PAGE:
North Carolina Botanical Garden


LUNCHBOX Talk: Where was Scott's Hole? A Chapel Hill/Morgan Creek Mystery

with Carl W. Anderson, Vice President of the Chapel Hill Historical Society; Johnny Randall, NCBG Director of Conservation
The registration period has closed for this event.

Date: Thursday, June 27, 2019

Time: 12:00 PM-1:00 PM

Fee: Free, preregistration required.


Scott’s Hole was a well-known Chapel Hill fishing/swimming place in the 1800s, but knowledge of it has all but disappeared today, and no physical description or exact location is known. According to Kemp Battle, the hole was named “for a man who drowned in it”. Its importance today is as a landmark near where several rare plants and a number of Herbarium samples were found. Come find out what we know so far and perhaps contribute to solving the mystery.


Registration open through 6/27/2019 11:00 AM

About the Speaker

Carl W. Anderson grew up in Chapel Hill. His parents were among the first residents in the newly developed Kings Mill Road neighborhood. He is a graduate of Chapel Hill High School, received his B.A. from Harvard College in chemistry and physics, a Ph.D. from Washington University (St. Louis, MO) in Microbiology, and worked as a molecular geneticist on Long Island for almost 50 years. He retired to Chapel Hill in 2011 and built a house on Kings Mill Road, next door to the ancestral home. Since 2010 he has held an appointment as a Guest Researcher at the National Institute of Environmental Health Sciences, RTP, and he currently serves as Vice-President of the Chapel Hill Historical Society.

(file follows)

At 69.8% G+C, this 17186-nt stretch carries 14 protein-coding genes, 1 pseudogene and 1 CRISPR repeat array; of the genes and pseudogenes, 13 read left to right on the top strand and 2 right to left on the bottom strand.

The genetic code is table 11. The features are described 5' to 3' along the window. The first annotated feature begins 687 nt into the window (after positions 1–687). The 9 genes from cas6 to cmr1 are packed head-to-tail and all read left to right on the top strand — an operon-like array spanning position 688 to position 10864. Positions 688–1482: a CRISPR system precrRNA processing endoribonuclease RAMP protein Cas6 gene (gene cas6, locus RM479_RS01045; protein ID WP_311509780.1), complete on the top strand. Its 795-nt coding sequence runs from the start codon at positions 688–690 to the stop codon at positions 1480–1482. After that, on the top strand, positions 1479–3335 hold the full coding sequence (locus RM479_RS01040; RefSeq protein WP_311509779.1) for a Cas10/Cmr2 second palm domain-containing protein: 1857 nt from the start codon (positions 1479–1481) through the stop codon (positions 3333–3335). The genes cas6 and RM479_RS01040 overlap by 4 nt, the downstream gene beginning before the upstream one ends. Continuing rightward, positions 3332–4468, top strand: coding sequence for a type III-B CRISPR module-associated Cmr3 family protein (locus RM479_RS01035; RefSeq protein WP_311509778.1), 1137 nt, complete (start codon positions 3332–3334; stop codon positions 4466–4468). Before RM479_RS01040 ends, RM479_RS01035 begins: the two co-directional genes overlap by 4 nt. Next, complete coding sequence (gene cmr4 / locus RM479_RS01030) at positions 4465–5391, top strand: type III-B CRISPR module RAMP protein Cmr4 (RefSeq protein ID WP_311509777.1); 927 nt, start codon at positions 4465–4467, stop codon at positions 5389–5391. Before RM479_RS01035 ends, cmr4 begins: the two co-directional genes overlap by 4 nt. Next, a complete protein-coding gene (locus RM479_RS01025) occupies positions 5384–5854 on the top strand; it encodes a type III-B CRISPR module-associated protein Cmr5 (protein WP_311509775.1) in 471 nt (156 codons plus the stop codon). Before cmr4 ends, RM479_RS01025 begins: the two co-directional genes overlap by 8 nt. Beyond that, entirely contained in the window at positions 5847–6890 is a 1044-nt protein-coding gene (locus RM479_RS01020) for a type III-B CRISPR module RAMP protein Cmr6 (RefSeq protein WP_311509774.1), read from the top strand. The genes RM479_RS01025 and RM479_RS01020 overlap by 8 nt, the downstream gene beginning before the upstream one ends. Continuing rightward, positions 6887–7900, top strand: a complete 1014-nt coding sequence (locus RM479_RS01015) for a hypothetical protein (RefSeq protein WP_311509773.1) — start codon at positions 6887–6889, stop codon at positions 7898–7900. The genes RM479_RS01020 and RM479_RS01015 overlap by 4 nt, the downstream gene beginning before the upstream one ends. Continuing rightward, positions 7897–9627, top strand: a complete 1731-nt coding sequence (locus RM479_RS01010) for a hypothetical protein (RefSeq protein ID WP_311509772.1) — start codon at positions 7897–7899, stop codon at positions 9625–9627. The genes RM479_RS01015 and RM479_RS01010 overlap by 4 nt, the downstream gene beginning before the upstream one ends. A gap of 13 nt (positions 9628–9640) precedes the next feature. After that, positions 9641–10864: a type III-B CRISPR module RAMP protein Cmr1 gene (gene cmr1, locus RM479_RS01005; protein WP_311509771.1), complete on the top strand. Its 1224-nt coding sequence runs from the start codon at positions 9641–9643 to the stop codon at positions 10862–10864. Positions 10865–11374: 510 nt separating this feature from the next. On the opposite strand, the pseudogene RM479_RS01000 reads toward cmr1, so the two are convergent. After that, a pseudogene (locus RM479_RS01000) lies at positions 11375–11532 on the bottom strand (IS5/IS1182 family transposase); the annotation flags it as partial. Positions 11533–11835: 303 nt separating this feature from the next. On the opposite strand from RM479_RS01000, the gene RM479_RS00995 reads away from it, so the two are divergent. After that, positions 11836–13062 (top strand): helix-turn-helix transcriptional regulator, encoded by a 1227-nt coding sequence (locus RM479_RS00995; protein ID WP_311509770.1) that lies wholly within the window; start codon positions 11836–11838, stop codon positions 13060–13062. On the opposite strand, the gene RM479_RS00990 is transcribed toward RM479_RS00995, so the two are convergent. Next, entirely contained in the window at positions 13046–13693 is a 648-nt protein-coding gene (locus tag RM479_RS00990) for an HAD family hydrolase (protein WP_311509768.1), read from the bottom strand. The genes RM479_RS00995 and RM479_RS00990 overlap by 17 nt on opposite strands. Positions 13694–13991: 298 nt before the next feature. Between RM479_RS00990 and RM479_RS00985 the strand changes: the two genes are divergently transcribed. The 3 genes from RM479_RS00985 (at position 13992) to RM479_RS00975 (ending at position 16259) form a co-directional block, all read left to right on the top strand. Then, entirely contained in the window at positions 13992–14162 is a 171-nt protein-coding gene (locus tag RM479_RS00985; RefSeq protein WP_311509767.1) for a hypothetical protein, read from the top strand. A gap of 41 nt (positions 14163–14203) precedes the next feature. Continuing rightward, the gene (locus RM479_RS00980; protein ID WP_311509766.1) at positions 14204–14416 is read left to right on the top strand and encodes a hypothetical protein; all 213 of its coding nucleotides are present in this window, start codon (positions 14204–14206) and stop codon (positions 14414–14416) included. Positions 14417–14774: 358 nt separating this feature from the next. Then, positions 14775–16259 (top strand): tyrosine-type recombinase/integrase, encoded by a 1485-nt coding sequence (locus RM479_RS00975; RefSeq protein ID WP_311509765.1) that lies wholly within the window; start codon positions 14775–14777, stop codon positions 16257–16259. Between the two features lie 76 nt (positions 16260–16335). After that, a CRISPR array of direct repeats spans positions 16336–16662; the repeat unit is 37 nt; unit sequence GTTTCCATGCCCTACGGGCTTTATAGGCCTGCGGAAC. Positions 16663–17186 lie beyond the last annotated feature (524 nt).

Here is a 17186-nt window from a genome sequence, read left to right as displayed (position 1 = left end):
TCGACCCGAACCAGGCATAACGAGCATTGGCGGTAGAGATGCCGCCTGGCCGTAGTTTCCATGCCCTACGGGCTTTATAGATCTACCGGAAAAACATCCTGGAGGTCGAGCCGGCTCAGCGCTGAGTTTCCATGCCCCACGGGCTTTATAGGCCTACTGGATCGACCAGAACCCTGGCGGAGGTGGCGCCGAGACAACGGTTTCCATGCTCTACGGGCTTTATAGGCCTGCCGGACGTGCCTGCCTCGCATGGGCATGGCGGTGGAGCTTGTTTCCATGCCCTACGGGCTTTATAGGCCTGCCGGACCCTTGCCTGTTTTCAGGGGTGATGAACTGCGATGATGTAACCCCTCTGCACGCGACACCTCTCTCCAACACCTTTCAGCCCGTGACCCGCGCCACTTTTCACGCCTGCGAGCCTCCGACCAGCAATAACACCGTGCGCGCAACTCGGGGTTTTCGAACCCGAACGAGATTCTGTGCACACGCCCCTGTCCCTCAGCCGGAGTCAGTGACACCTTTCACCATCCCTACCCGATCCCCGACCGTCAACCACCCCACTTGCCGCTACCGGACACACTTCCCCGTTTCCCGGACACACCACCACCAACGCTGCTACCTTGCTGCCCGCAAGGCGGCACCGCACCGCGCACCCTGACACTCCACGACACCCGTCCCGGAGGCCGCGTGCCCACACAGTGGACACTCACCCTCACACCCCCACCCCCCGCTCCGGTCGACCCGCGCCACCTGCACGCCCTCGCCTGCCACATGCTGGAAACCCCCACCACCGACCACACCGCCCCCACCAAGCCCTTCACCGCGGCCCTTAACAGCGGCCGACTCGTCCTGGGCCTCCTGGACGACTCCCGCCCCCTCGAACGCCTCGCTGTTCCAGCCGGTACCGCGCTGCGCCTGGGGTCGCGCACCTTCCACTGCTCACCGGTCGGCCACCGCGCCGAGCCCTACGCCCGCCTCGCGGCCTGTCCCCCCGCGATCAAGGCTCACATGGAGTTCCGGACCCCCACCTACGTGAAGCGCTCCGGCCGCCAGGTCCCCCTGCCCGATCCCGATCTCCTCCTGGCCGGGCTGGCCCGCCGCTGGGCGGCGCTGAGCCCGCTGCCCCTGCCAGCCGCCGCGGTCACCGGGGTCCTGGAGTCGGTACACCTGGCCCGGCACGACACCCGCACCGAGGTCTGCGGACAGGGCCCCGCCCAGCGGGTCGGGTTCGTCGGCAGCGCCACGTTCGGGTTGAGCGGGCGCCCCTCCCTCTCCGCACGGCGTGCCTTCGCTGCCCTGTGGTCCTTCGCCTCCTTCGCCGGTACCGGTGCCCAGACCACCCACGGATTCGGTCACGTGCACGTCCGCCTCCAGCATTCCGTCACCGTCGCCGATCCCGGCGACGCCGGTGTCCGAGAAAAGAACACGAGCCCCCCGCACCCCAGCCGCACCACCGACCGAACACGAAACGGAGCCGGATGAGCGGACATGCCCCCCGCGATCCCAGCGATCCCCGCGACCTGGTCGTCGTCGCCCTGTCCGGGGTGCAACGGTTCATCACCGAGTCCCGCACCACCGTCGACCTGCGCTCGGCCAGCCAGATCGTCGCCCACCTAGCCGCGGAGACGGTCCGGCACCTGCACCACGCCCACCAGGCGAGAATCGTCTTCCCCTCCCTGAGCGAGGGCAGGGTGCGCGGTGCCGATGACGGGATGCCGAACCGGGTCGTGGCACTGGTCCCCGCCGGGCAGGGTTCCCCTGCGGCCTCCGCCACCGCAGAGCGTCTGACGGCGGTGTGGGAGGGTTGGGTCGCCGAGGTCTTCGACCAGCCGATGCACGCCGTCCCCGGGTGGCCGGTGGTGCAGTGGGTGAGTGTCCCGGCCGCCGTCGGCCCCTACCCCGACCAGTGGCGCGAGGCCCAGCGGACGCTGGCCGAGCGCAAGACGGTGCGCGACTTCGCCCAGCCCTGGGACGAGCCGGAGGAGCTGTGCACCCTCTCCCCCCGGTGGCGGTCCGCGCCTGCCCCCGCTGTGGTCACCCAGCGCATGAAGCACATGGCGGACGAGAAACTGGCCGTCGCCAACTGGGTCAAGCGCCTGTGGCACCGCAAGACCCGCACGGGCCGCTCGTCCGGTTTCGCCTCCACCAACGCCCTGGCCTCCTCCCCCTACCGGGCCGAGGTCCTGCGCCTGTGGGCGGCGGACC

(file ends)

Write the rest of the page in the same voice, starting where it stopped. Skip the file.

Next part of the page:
Johnny Randall received his B.A. in biology at the University of North Carolina at Charlotte and both his M.S. and Ph.D. in botany at Virginia Polytechnic Institute and State University.  For a total of ten years, Johnny was a faculty member at Salem College, the University of North Carolina at Greensboro, and the University of North Florida.  Johnny joined the North Carolina Botanical Garden in 1998 as assistant director for conservation and is also adjunct faculty at UNC-Chapel Hill.  His training and research interests are in plant reproductive ecology, rare plant biology, and conservation biology.  At the NCBG Johnny oversees the conservation and management of natural areas and administers rare plant programs.  Johnny also serves on numerous boards and advisory committees and is the current president of the North Carolina Exotic Pest Plant Council.

Share This


Reeves Auditorium

Allen Education Center, Building A
100 Old Mason Farm Road
Chapel Hill, NC 27517